JACKSON, Miss., Sept. 12 (UPI) -- A judge has ordered Mississippi's November ballot revised so the U.S. Senate race is near the top, instead of near the bottom, where officials had placed it.
Mississippi Secretary of State Delbert Hosemann Thursday distributed a sample ballot to elections officials listing the special Senate election between Republican Sen. Roger Wicker and Democratic challenger Ronnie Musgrove near the bottom of the ballot, the Jackson (Miss.) Clarion-Ledger said Friday.
Gov. Haley Barbour in December named Wicker to succeed Sen. Trent Lott, who resigned from the Senate. The Wicker-Musgrove contest is a special election to determine who will serve the remainder of Lott's original term.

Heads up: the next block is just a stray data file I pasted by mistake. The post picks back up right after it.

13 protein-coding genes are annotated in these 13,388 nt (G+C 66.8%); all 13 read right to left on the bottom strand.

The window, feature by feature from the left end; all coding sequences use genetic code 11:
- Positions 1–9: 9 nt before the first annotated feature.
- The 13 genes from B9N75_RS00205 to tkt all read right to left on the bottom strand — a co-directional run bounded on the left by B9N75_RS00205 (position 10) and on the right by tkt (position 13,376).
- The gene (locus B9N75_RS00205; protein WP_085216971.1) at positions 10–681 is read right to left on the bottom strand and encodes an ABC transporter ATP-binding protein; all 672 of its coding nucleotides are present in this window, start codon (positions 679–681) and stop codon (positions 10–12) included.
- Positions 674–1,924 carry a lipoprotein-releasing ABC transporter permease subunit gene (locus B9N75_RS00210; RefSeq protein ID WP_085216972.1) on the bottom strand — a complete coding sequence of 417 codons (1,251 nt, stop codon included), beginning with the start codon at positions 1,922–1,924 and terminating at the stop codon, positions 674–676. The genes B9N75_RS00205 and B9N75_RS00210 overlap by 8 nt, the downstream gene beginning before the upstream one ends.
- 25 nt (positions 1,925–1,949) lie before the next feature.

The legal challenge to the sample ballot arose out of concern that with the Senate race so near the bottom of the ballot, many voters would overlook it and not vote for one candidate or the other.
Attorneys for Barbour and Hosemann, both Republicans, argued that Mississippi law does not specifically speak to ballot placement in the case of special elections. However, Hinds County Circuit Court Judge Tomie Green Friday ruled that the law "explicitly states that candidates for the U.S. Senate shall come first on the ballot, along with others who are seeking national office."
Attorneys for Barbour and Hosemann were expected to appeal the ruling to the state Supreme Court.